About the book

"I Am a Man": Chief Standing Bear's Journey for Justice

I Am a Man by Joe Starita Hardcover edition
Copyright: 2009
Publisher: St. Martin's Press
ISBN-10: 0-312-53304-7
ISBN-13: 978-0-312-53304-5
272 pages

Paperback edition
Copyright: 2010
Publisher: St. Martin's Griffin
ISBN-10: 0-312-60638-9
ISBN-13: 978-0-312-60638-1
288 pages

Ebook edition
Copyright: 2010
Publisher: St. Martin's Press
ISBN-10: 1-4299-5330-6
ISBN-13: 978-1-4299-5330-6
272 pages

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In 1877, Chief Standing Bear's Ponca Indian tribe was forcibly removed from their Nebraska homeland and marched to what was then known as Indian Territory (now Oklahoma), in what became the tribe's own Trail of Tears. "I Am a Man" chronicles what happened when Standing Bear set off on a six-hundred-mile walk to return the body of his only son to their traditional burial ground. Along the way, it examines the complex relationship between the United States government and the small, peaceful tribe and the legal consequences of land swaps and broken treaties, while never losing sight of the heartbreaking journey the Ponca endured. It is a story of survival—of a people left for dead who arose from the ashes of injustice, disease, neglect, starvation, humiliation, and termination. On another level, it is a story of life and death, despair and fortitude, freedom and patriotism. A story of Christian kindness and bureaucratic evil. And it is a story of hope—of a people still among us today, painstakingly preserving a cultural identity that had sustained them for centuries before their encounter with Lewis and Clark in the fall of 1804.

Before it ends, Standing Bear's long journey home also explores fundamental issues of citizenship, constitutional protection, cultural identity, and the nature of democracy—issues that continue to resonate loudly in twenty-first-century America. It is a story that questions whether native sovereignty, tribal-based societies, and cultural survival are compatible with American democracy. Standing Bear successfully used habeas corpus, the only liberty included in the original text of the Constitution, to gain access to a federal court and ultimately his freedom. This account aptly illuminates how the nation's delicate system of checks and balances worked almost exactly as the Founding Fathers envisioned, a system arguably out of whack and under siege today.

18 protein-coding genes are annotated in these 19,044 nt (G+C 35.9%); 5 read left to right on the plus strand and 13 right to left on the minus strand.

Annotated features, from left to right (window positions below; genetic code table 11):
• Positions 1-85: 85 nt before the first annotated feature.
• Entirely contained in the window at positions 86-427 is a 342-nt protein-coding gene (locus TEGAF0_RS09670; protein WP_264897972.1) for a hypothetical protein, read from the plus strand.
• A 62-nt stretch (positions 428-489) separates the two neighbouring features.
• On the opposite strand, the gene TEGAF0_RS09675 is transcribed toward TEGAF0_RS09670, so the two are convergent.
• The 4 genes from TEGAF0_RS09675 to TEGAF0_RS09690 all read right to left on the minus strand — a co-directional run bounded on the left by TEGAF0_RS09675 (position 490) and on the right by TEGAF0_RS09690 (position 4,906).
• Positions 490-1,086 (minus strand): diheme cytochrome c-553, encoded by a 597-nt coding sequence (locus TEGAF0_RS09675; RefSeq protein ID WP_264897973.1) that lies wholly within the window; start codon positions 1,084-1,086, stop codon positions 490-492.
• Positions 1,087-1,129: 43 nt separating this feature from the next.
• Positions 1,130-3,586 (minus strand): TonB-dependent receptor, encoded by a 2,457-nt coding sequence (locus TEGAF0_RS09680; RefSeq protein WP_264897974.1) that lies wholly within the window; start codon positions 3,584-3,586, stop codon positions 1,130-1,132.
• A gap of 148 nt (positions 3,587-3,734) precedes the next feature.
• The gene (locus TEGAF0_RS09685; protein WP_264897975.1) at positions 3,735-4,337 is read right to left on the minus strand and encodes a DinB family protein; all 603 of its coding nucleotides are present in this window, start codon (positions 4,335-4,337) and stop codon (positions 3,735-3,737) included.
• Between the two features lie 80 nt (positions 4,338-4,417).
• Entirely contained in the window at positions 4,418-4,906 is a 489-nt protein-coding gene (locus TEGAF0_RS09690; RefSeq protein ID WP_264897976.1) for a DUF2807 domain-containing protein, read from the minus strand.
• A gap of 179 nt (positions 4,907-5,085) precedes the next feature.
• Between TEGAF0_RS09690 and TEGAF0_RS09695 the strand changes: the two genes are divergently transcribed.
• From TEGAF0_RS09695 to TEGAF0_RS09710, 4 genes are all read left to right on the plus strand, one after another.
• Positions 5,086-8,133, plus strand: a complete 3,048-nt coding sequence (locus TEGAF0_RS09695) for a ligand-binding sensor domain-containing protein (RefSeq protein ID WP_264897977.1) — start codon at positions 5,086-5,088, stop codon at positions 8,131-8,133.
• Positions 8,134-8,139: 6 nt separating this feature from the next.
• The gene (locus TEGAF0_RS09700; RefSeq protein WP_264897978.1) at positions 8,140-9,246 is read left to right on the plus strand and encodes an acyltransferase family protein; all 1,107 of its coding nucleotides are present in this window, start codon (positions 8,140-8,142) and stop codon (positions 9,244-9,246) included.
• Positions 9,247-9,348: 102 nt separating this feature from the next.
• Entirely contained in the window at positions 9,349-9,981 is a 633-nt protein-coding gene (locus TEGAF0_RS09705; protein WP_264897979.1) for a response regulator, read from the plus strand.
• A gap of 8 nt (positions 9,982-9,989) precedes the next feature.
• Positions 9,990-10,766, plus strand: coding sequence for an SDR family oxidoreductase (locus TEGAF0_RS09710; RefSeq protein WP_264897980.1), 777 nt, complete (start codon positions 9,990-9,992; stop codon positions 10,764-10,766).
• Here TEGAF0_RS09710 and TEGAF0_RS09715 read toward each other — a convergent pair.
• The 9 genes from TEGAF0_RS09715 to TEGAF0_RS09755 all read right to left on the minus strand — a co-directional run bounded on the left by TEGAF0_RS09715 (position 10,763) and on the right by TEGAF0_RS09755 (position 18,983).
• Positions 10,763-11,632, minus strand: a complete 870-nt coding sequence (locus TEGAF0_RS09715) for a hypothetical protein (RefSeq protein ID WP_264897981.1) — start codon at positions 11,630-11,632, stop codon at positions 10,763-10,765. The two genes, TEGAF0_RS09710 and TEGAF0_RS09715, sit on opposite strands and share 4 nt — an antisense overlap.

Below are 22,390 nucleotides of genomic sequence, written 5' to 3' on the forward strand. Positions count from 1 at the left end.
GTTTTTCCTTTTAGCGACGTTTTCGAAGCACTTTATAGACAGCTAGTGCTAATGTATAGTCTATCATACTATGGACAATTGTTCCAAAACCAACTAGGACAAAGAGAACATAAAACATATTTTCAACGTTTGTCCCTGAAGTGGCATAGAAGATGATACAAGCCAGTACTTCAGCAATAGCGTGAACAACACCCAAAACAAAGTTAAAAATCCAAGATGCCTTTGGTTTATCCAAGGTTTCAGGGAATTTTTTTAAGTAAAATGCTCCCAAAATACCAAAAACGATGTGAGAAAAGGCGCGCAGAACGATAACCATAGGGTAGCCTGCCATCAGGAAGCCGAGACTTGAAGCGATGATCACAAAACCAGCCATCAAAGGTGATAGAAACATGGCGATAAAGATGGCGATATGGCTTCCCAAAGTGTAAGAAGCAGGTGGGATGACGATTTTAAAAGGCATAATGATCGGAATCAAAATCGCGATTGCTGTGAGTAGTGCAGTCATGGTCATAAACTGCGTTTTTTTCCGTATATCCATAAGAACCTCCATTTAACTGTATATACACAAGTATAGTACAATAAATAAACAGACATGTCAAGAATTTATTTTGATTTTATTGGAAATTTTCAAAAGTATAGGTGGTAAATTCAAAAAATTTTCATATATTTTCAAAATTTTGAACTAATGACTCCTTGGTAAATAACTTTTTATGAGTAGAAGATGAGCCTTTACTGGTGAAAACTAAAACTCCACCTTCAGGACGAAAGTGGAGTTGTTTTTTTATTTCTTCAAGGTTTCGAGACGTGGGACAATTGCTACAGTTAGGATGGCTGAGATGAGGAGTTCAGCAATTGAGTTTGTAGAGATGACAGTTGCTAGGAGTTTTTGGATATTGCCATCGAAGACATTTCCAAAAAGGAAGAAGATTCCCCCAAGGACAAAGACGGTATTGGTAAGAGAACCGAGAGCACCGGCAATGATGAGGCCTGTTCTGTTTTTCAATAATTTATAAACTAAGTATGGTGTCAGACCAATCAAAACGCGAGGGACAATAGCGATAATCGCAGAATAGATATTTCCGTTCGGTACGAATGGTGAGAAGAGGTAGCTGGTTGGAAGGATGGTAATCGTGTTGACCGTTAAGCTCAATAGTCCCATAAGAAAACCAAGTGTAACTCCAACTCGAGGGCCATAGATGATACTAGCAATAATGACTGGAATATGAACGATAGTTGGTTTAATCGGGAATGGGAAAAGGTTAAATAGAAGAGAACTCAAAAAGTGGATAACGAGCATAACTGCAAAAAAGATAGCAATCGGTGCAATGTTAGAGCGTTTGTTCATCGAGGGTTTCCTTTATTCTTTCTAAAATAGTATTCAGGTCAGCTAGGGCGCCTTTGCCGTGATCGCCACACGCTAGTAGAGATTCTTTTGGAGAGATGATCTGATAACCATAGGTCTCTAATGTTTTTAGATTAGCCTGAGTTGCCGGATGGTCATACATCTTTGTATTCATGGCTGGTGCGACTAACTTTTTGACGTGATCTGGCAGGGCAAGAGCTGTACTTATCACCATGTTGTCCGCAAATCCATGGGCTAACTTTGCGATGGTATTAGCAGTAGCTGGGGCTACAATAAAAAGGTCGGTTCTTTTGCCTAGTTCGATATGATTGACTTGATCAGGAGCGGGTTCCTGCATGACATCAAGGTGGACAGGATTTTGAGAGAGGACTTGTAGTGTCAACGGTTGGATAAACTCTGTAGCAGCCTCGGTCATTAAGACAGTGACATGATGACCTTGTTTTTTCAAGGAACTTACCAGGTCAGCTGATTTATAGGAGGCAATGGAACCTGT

Joe Starita's well-researched and insightful account reads like historical fiction as his careful characterizations and vivid descriptions bring this piece of American history brilliantly to life.

Source: St. Martin's Press

Joe Starita on I Am a Man

Q: Since I Am a Man was One Book, One Lincoln, what are your expectations for One Book One Nebraska?
A: My expectations are that this powerful story, one that emerged from the soil of our own state, will be read by more and more Nebraskans. And that they will come to understand the perseverance and fortitude and love of country and family, the belief in a higher authority and the deep attachment to honor and courage that this story embodies. And by doing so, they will come to a better understanding and appreciation of what the Ponca endured and overcame to still be with us today. —Joe Starita, Nebraska Center for the Book interview excerpt, November 2011

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Q: What particularly has given you satisfaction in the many [book] discussions held?
A: At this point, I have given more than 130 talks on Standing Bear and this book and I continually have been struck - and deeply gratified - by the quality of the questions that audience members ask. Whether it's Fort Robinson, Omaha, Lincoln, Kearney, Neligh, Miami or Chicago, the questions often are so thoughtful and so sincere and so insightful that it leaves you completely humbled. They are questions that could only have emerged from a very focused reading of the book and so I am very thankful for that - thankful that reading is still something that has meaning and value to Americans. —Joe Starita, Nebraska Center for the Book interview excerpt, November 2011


  • Finalist, 2011 One Book One Nebraska, sponsored by the Nebraska Center for the Book
  • Winner, 2010 Nebraska Book Award – Non-Fiction Category, sponsored by the Nebraska Center for the Book
  • Winner, 2010 One Book One Lincoln, sponsored by Lincoln City Libraries

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